Toobin covers the recent surge in court victories. He calls Monday’s ruling in Ohio possibly “the most important of all”:
James Obergefell and John Arthur, who lived together in Cincinnati, married in Maryland at a time when Arthur was gravely ill. In anticipation of Arthur’s death, the couple petitioned the state of Ohio for Arthur to be listed as “married” on his Ohio death certificate, and to record Obergefell as the “surviving spouse.” Ohio, which does not allow same-sex marriages, refused, but federal judge Timothy S. Black ruled against the state and in favor of the couple. The judge said it was “not a complicated case.” Throughout Ohio’s history, Ohio has treated marriages solemnized out of state as valid in Ohio. “How then can Ohio, especially given the historical status of Ohio law, single out same-sex marriage as ones it will not recognize?” Black asked in his opinion. “The short answer is Ohio cannot.”
The Ohio decision is crucial because people in the United States tend to move from state to state. Like Obergefell and Arthur, people in same-sex marriages may well end up living in states where such marriages are illegal. Once they are in those states, these couples will become enmeshed in the legal system in the way that heterosexual married couples do. They will have children; they may divorce and dispute child custody; they will seek to file joint tax returns; they will visit each other in the hospital; they will want to be with each other when they die. Their lives will intersect with the legal system in scores of ways at those junctures. In light of this, many judges will face dilemmas similar to the one Black just resolved.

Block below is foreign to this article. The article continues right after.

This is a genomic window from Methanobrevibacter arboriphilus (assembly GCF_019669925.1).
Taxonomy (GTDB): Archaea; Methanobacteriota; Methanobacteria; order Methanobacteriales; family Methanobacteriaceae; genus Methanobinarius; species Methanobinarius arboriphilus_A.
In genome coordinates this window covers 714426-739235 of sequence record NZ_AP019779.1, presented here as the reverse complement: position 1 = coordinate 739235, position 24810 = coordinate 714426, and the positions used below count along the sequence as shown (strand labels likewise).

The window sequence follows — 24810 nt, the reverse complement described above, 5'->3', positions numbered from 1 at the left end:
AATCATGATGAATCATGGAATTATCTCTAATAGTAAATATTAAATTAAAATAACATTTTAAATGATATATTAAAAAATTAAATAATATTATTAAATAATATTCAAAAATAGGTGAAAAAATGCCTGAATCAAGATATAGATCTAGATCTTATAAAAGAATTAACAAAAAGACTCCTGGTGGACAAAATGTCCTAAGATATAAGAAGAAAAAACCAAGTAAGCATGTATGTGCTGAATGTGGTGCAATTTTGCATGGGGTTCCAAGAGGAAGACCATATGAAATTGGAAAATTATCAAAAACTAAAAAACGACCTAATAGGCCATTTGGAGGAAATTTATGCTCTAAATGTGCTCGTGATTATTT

Kitchen v. Herbert, Utah
Odds of reaching SCOTUS: Fairly good, but far from certain. Some observers have taken it as a given that the Utah case is destined for the high court: It’s a head-on challenge in a deeply red state, the kind of direct conflict that the Prop 8 case resoundingly was not. But it’s this straightforward factor that makes this case so risky. The court can’t wriggle out of it Perry-style; if the justices take it, they can’t get rid of it without issuing the final word on state-level bans. Given these stakes, the justices might prefer to kick the issue down the road—they’re pretty good at that—and let the lower courts figure this one out.
What happens if SCOTUS takes the case: The justices will essentially be forced to either legalize gay marriage nationwide or uphold all state-level bans. You can read the Windsor tea leaves however you want, but my money is on a broad ruling bringing marriage equality to the entire United States.
What happens if it doesn’t: That depends on the 10th Circuit’s ruling, but by denying a stay of the federal judge’s decision, the circuit judges may have already shown their hand. A court will generally stay a ruling if there’s a reasonable likelihood of reversal; here, the court has tacitly suggested, there is not. If the circuit court does uphold Judge Robert Shelby’s Scalia-baiting ruling, expect gay couples in Colorado, Oklahoma, and Wyoming—non-gay-marriage states within the 10th Circuit—to bring suit (and win).